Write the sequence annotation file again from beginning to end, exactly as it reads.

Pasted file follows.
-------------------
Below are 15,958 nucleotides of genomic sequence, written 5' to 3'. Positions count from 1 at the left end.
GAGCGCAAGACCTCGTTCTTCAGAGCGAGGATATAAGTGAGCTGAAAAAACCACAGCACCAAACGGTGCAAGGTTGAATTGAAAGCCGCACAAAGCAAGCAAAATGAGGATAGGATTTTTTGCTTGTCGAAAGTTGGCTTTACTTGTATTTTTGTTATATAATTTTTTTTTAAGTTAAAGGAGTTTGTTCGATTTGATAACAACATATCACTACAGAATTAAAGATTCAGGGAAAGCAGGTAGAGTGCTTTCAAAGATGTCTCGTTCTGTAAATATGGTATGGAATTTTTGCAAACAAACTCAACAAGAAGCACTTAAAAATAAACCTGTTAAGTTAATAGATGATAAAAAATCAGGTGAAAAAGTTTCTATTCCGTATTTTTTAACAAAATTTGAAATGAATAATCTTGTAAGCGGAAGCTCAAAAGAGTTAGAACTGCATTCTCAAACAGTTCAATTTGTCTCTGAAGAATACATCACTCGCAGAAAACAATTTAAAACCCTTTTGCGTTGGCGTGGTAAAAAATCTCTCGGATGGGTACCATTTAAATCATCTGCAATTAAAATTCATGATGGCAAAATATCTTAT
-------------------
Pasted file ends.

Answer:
Below are 15,958 nucleotides of genomic sequence, written 5' to 3'. Positions count from 1 at the left end.
GAGCGCAAGACCTCGTTCTTCAGAGCGAGGATATAAGTGAGCTGAAAAAACCACAGCACCAAACGGTGCAAGGTTGAATTGAAAGCCGCACAAAGCAAGCAAAATGAGGATAGGATTTTTTGCTTGTCGAAAGTTGGCTTTACTTGTATTTTTGTTATATAATTTTTTTTTAAGTTAAAGGAGTTTGTTCGATTTGATAACAACATATCACTACAGAATTAAAGATTCAGGGAAAGCAGGTAGAGTGCTTTCAAAGATGTCTCGTTCTGTAAATATGGTATGGAATTTTTGCAAACAAACTCAACAAGAAGCACTTAAAAATAAACCTGTTAAGTTAATAGATGATAAAAAATCAGGTGAAAAAGTTTCTATTCCGTATTTTTTAACAAAATTTGAAATGAATAATCTTGTAAGCGGAAGCTCAAAAGAGTTAGAACTGCATTCTCAAACAGTTCAATTTGTCTCTGAAGAATACATCACTCGCAGAAAACAATTTAAAACCCTTTTGCGTTGGCGTGGTAAAAAATCTCTCGGATGGGTACCATTTAAATCATCTGCAATTAAAATTCATGATGGCAAAATATCTTAT